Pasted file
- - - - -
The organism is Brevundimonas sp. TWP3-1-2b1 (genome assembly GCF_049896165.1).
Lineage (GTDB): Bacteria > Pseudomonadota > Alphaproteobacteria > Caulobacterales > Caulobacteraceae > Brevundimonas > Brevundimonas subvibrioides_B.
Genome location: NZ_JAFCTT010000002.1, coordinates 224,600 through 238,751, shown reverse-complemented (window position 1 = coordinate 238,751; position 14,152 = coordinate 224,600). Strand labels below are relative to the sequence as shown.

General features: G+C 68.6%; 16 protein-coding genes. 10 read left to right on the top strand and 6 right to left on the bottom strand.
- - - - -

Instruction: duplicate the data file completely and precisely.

The organism is Brevundimonas sp. TWP3-1-2b1 (genome assembly GCF_049896165.1).
Lineage (GTDB): Bacteria > Pseudomonadota > Alphaproteobacteria > Caulobacterales > Caulobacteraceae > Brevundimonas > Brevundimonas subvibrioides_B.
Genome location: NZ_JAFCTT010000002.1, coordinates 224,600 through 238,751, shown reverse-complemented (window position 1 = coordinate 238,751; position 14,152 = coordinate 224,600). Strand labels below are relative to the sequence as shown.

General features: G+C 68.6%; 16 protein-coding genes. 10 read left to right on the top strand and 6 right to left on the bottom strand.